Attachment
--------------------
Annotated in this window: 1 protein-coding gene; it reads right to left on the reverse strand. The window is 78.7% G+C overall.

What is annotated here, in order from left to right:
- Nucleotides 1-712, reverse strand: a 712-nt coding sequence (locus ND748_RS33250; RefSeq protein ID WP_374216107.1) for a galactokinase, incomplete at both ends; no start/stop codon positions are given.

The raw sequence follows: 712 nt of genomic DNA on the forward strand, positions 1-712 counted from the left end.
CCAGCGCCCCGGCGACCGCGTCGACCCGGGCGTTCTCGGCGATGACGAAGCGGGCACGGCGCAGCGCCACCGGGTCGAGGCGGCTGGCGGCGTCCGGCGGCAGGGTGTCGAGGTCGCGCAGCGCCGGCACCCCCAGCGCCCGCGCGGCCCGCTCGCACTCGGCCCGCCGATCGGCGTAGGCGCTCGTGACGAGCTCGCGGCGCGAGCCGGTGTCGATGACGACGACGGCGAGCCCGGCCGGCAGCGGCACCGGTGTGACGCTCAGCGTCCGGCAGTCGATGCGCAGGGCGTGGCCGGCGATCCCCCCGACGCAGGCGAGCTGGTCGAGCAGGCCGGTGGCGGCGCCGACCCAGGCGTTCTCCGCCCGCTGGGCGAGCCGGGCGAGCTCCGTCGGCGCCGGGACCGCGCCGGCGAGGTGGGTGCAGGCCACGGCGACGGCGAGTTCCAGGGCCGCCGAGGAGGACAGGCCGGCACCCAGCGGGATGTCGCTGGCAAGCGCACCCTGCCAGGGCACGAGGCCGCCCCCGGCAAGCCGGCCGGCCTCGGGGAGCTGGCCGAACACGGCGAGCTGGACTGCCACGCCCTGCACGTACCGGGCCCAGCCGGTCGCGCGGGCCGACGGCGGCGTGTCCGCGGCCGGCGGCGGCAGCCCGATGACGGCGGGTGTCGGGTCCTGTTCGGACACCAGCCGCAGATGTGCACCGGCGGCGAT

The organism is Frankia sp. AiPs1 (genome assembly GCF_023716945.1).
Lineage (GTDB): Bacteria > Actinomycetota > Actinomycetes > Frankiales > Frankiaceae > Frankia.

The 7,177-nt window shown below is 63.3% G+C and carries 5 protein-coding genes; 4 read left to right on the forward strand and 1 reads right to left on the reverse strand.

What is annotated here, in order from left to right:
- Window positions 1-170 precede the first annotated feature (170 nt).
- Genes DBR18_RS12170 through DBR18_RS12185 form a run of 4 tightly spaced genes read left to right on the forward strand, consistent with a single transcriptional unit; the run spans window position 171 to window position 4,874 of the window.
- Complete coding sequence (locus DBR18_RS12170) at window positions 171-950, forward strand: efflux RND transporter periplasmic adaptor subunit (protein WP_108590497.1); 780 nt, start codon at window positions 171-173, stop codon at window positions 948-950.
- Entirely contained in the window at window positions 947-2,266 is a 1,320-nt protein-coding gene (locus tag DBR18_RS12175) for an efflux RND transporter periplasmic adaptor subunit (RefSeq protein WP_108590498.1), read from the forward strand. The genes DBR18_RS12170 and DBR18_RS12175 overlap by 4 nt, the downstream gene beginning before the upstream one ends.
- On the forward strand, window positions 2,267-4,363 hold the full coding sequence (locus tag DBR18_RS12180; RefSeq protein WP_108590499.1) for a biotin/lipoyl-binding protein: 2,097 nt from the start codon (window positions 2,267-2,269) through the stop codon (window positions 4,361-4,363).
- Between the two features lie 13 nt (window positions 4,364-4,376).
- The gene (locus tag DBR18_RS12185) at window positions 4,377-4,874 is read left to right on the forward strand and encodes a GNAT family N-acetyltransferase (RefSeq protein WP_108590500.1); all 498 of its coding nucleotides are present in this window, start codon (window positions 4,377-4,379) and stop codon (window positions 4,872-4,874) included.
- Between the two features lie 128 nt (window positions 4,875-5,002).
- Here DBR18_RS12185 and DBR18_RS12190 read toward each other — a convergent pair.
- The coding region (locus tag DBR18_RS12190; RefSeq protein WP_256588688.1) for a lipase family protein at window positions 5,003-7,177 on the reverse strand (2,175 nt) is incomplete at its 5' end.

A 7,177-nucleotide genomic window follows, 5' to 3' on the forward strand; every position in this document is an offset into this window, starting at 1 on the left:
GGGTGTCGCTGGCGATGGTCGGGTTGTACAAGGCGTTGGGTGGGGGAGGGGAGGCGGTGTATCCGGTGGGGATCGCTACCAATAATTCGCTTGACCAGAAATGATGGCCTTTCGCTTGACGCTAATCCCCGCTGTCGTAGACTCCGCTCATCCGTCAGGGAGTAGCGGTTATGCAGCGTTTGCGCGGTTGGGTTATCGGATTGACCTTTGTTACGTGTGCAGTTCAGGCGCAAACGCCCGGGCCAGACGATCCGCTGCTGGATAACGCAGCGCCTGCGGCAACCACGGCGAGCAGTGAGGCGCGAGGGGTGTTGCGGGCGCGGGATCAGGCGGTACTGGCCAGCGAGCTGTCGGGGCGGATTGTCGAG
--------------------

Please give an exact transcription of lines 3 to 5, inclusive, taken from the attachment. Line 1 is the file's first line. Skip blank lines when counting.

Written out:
- Nucleotides 1-712, reverse strand: a 712-nt coding sequence (locus ND748_RS33250; RefSeq protein ID WP_374216107.1) for a galactokinase, incomplete at both ends; no start/stop codon positions are given.

The raw sequence follows: 712 nt of genomic DNA on the forward strand, positions 1-712 counted from the left end.
CCAGCGCCCCGGCGACCGCGTCGACCCGGGCGTTCTCGGCGATGACGAAGCGGGCACGGCGCAGCGCCACCGGGTCGAGGCGGCTGGCGGCGTCCGGCGGCAGGGTGTCGAGGTCGCGCAGCGCCGGCACCCCCAGCGCCCGCGCGGCCCGCTCGCACTCGGCCCGCCGATCGGCGTAGGCGCTCGTGACGAGCTCGCGGCGCGAGCCGGTGTCGATGACGACGACGGCGAGCCCGGCCGGCAGCGGCACCGGTGTGACGCTCAGCGTCCGGCAGTCGATGCGCAGGGCGTGGCCGGCGATCCCCCCGACGCAGGCGAGCTGGTCGAGCAGGCCGGTGGCGGCGCCGACCCAGGCGTTCTCCGCCCGCTGGGCGAGCCGGGCGAGCTCCGTCGGCGCCGGGACCGCGCCGGCGAGGTGGGTGCAGGCCACGGCGACGGCGAGTTCCAGGGCCGCCGAGGAGGACAGGCCGGCACCCAGCGGGATGTCGCTGGCAAGCGCACCCTGCCAGGGCACGAGGCCGCCCCCGGCAAGCCGGCCGGCCTCGGGGAGCTGGCCGAACACGGCGAGCTGGACTGCCACGCCCTGCACGTACCGGGCCCAGCCGGTCGCGCGGGCCGACGGCGGCGTGTCCGCGGCCGGCGGCGGCAGCCCGATGACGGCGGGTGTCGGGTCCTGTTCGGACACCAGCCGCAGATGTGCACCGGCGGCGAT